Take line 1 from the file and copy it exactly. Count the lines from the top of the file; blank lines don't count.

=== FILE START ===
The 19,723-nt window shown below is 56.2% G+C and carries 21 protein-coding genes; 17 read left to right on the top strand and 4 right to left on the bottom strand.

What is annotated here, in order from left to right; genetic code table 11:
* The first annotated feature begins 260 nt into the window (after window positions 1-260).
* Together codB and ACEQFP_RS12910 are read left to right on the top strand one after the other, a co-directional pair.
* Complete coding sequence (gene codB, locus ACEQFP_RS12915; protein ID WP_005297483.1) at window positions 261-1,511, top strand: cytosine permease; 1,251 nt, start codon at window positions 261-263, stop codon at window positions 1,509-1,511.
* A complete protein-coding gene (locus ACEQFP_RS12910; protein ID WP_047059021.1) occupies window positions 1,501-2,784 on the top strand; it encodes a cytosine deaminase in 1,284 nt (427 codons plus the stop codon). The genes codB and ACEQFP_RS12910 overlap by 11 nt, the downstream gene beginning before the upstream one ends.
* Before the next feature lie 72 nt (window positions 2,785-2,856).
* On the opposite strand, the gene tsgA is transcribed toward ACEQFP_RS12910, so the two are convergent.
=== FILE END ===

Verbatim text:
The 19,723-nt window shown below is 56.2% G+C and carries 21 protein-coding genes; 17 read left to right on the top strand and 4 right to left on the bottom strand.